was formerly a "barrio" (ward) of Loíza for 200 years. In 1909, the
Municipal administration was transferred to the new town of Canóvanas,
with Juan R. Calderón as its first mayor.
The name of Canóvanas comes from a local Taíno cacique called Canobaná (Canovanax).
According to history, this Cacique did not join the Taíno rebellion
against Spain and remained an ally.
Barrio Canóvanas was for two centuries an agricultural zone where sugar
cane was cultivated and sugar produced in mills belonging to several
local families; the Zequeira, Gambaro, Calderón, and later, families of
Irish origin; the Seary, Quidgley, Soegard, Skerret, and others.
Other wards of Loíza (which later became part of Canóvanas) were those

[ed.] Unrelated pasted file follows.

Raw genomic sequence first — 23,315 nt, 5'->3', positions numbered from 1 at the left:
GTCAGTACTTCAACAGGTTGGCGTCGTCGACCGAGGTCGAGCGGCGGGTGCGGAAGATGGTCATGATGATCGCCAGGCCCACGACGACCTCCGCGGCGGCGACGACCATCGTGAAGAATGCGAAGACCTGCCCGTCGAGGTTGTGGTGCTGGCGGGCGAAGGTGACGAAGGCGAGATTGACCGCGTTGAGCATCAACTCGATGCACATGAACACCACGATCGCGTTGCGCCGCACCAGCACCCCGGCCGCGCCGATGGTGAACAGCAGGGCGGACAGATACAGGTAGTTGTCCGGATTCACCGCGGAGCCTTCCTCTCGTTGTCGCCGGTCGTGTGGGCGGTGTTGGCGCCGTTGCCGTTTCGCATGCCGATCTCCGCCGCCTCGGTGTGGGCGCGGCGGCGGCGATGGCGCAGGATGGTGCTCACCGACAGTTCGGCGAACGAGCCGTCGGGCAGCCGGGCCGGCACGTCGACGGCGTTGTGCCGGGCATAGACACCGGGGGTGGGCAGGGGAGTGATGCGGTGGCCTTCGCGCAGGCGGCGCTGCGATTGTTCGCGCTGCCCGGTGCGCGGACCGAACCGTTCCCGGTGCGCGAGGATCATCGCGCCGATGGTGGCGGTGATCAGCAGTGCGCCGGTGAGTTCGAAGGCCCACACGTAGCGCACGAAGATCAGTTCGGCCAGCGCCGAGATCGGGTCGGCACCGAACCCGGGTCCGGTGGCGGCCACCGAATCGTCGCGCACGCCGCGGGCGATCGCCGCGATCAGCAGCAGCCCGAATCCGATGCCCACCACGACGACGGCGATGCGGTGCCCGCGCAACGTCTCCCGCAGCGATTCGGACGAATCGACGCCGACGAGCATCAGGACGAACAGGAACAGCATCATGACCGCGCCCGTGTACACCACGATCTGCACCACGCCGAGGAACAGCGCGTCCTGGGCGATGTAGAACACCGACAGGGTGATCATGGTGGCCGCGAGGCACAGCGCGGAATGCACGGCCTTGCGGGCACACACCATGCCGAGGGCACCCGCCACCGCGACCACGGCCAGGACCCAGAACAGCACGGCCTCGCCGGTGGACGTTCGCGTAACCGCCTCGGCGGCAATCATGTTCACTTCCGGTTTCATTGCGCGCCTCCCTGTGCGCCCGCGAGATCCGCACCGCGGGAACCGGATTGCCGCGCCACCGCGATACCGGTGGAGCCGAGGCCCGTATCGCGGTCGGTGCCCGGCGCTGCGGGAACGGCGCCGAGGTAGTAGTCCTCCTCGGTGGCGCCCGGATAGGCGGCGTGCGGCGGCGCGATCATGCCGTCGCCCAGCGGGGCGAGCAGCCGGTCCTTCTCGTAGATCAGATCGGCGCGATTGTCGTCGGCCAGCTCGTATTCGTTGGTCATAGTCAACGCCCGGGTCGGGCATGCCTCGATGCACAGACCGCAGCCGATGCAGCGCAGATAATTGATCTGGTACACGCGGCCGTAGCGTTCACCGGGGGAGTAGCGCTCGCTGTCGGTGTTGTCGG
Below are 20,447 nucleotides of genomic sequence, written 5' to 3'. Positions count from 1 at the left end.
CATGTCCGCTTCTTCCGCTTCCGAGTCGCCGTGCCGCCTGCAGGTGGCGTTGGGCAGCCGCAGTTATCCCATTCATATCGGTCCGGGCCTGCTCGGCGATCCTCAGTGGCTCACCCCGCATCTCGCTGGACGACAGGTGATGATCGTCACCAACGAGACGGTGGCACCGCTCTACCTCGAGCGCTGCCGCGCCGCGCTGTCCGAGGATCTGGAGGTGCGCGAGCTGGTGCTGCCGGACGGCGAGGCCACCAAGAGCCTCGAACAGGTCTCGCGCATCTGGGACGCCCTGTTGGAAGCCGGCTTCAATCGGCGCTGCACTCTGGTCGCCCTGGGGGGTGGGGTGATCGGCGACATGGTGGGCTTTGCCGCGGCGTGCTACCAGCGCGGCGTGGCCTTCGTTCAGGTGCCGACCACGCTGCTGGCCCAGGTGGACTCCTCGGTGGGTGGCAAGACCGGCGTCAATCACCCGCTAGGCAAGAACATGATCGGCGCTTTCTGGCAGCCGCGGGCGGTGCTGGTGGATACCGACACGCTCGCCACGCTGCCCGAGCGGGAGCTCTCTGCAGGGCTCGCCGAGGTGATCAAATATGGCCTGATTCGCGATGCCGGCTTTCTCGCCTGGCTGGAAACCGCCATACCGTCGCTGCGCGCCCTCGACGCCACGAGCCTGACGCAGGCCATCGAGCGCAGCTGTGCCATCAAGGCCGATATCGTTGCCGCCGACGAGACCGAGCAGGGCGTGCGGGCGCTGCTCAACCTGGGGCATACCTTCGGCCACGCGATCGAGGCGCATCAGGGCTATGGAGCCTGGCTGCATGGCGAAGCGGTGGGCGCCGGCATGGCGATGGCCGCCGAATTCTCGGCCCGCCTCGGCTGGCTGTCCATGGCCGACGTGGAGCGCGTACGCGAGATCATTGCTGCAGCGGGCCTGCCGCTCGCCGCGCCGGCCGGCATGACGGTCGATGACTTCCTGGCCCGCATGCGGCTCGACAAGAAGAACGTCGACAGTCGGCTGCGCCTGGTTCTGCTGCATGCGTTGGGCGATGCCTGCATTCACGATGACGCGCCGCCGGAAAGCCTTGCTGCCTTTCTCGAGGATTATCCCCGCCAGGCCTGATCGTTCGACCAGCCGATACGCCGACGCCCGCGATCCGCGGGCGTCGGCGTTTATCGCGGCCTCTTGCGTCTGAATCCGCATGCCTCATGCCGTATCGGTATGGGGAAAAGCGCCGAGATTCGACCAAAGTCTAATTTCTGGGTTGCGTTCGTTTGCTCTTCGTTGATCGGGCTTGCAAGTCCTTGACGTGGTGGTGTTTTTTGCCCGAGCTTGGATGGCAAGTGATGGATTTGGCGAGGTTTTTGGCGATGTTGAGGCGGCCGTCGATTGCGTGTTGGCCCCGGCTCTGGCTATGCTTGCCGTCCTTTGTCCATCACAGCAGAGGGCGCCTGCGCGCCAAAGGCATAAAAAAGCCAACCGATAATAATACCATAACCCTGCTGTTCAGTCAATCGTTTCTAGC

in the rural, mountainous parts of the municipality; Hato Puerco, Cubuy
and Lomas. Hato Puerco is mentioned in Municipal Protocols as early as
The 20-acre (8.1 ha) plot of land where the city of Canovanas was
constructed was purchased by Don Luis Hernaiz Veronne, a townhall
Senator and local farmer. The site location was strategic, to intercept
traffic on the old Spanish Road #7 (then Road #3 from San Juan to
Fajardo), and from Loíza to the towns of the Caguas Valley (Caguas,
Gurabo, Juncos), through the actual Road #185. This allowed Canóvanas
access to commerce and communication networks and the city rapidly
developed and progressed.
In 1970, Loíza and Canóvanas were separated as municipalities and the
old rural wards of Hato Puerco, Cubuy and Lomas, as well as Torrecilla
Alta, a former sugarcane workers colony next to the old Central
Canovanas, were all incorporated into the new municipality.